Not everybody grows or handles organic potatoes in Wisconsin, but those who do say it’s a worthwhile category.
Friesland, Wis.-based Alsum Farms & Produce Inc. was getting set to harvest its first organic reds, said Christine Lindner, national sales with the grower-shipper.
“Organics continue to be a growing category at retail,” she said.
New-crop organic Wisconsin red potatoes harvest were set to get underway as early as Aug. 8, with russets and golds following Aug. 12, she said.
Alsum’s organic program has shown steady — even dramatic — growth, Lindner said.
“We started our organics program in 2000, and volume and sales dollars have doubled in the last five years,” she said. “Millennials are an audience that continues to redefine and embrace the organic potato category.”
Rosholt, Wis.-based grower-shipper Bushmans’ Inc. also is involved in organic potatoes, said Mike Carter, president.
“We sell them but don’t grow them; we have some really good partners that are very good at it,” he said.
There’s a definite advantage to having organic potatoes, Carter said.
“There is a segment of the consumer populations that believe in it and are willing to spend a little more to buy it,” he said.
“And it costs more because it costs more to grow. Yields are down because you don’t have the same available inputs. But our customers like that, so we absolutely provide it for them.”
There don’t seem to be any growers getting into organics, but those who already are involved seem to be deepening their commitments to the category, said Samantha Cypher, editorial and publicity specialist with Bancroft, Wis.-based grower-shipper RPE Inc.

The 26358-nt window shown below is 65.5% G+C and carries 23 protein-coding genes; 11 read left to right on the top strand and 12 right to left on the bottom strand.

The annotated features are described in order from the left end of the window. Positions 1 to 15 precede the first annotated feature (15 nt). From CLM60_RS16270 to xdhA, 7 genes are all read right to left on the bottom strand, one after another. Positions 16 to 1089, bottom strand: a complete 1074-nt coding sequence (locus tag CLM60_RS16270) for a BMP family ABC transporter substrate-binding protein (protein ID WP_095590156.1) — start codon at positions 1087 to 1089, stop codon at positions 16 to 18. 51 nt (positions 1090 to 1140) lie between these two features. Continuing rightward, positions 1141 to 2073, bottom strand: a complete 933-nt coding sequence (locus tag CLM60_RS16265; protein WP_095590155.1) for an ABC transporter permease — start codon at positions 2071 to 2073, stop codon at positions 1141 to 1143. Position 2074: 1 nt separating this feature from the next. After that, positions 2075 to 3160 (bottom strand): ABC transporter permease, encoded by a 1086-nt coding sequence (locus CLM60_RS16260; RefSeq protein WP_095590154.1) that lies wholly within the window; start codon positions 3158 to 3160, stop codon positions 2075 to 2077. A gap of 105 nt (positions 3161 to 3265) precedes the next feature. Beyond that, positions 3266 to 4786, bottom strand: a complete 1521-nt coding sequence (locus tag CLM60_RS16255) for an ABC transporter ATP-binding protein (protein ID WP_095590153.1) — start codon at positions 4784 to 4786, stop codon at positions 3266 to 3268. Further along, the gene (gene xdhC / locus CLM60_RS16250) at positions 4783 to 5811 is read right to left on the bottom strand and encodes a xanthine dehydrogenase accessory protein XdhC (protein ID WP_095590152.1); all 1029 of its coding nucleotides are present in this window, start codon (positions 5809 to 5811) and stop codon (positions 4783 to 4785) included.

“All indications suggest organic acreage is level throughout the country,” she said. “In some cases, growers with established and developing programs are adding acreage.”
The challenges are many and keep some growers out of the organic category, said Dick Okray, president of Plover, Wis.-based Okray Family Farms Inc.
“We’re shying away from that, at least for now; it’s tough,” he said.
Okray Family Farms does, perhaps, the next best thing to organic, Okray said.
“What we do grow in Wisconsin in kind of abundance is a under the Healthy Grown methodology; it gets kind of close to that,” he said.
Antigo, Wis.-based Farmers Potato Exchange Inc. is involved in organic potatoes on a “limited” basis, said Dave Cofer, president.
“One of my growers has some organic, but it’s a limited deal for us,” he said. “It seems to be a little bit of a growing market and we may get into it a little bit.”
Wisconsin growers anticipate big crop this season